Lavender is a great perennial plant to have around the garden. Designers use it in knot gardens, formal gardens, or even in pots. It smells great when touched and also has insect repellent properties to help keep the bites at bay. In this post I’ll explain how you can propagate lots of lavender through cuttings. The process is simple so read on!
Taking Cuttings of Lavender
Lavender cuttings are very easy to do. Just pick a 4 inch cutting and strip the lower half of leaves off.
Then take the cutting and place the cutting in the rooting medium. In this case I used an organic garden soil mix.
After sticking the cuttings in the soil I covered it with a cloche. For the cloche I cut the bottom off of a juice bottle that happened to have the same circumference of the interior the pot I was using.
Then I watered and waited. I also placed the cutting in a plant tray that would hold water. Essentially I bottom watered the cuttings throughout the process. I opened the cloche a few times but not very often. The majority of the watering happened from the bottom.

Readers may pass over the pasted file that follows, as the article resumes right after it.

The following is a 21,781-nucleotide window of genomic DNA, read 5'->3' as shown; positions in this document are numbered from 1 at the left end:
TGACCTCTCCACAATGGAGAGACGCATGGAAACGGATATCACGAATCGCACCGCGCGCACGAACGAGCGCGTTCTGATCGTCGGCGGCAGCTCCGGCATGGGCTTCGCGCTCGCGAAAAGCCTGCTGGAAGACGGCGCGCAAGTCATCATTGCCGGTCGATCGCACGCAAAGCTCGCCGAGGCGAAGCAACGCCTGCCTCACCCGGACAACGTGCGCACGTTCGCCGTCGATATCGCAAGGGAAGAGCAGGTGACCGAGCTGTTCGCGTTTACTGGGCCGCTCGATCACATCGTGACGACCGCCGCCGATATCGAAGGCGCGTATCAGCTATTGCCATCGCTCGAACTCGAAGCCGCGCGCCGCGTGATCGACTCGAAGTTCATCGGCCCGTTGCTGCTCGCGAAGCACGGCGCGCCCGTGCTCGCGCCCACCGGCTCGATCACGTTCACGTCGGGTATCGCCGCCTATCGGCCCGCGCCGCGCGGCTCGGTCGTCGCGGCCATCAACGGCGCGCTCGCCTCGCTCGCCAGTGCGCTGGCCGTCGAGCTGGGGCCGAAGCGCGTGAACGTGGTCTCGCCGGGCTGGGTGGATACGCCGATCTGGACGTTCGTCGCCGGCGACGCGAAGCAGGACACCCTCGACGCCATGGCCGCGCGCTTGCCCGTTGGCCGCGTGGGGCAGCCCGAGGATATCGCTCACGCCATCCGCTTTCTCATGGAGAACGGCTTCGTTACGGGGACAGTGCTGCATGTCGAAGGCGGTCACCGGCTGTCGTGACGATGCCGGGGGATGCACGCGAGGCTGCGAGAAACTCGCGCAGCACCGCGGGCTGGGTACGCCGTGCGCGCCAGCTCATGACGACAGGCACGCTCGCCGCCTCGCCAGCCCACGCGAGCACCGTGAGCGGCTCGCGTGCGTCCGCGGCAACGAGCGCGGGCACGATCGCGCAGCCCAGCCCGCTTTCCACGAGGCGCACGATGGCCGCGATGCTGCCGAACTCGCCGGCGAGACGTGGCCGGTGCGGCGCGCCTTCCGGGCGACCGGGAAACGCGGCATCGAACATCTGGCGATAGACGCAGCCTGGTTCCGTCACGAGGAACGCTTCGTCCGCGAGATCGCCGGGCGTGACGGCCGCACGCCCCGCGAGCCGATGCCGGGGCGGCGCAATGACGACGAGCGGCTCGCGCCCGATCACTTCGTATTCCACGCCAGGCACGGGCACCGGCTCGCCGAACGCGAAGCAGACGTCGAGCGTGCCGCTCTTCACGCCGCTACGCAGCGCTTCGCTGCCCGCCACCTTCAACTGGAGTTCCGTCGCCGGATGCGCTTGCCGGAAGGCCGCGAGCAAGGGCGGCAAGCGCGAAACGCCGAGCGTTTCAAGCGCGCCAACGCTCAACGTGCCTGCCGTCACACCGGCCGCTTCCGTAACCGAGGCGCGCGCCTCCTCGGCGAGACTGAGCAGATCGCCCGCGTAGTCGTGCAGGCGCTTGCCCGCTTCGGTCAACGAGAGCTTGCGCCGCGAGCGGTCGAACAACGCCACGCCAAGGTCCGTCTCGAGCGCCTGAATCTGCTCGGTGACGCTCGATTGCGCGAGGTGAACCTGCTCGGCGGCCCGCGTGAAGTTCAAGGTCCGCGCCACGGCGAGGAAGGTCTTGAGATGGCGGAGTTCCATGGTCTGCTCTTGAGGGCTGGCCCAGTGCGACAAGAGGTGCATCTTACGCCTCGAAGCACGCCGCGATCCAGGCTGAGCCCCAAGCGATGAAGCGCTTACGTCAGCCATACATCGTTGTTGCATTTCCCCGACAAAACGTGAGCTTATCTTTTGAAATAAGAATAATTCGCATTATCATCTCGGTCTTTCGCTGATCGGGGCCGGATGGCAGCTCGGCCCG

In about 6 weeks I checked the roots and discovered that 5 of 6 cuttings rooted. 3 lavender cuttings rooted great with 1 inch little root balls that formed. 2 lavender cuttings had roots but were not very extensive. I potted all six into larger pots and put back in the greenhouse for a while.
Lavender Rooting Tips
- If the cuttings you have available have buds on the tips pinch them off. You don’t want energy taken away from rooting.
- The cloche helps keep humidity present around the cuttings. If a cutting dries out that can be the death of it. If you don’t have a plastic bottle to use a plastic bag will work.
- I didn’t use any rooting hormone but it may have improved rooting if I had.
Taking cuttings can be a lot of fun. Especially when you can save money on filling your garden with plants! See more on plant propagation.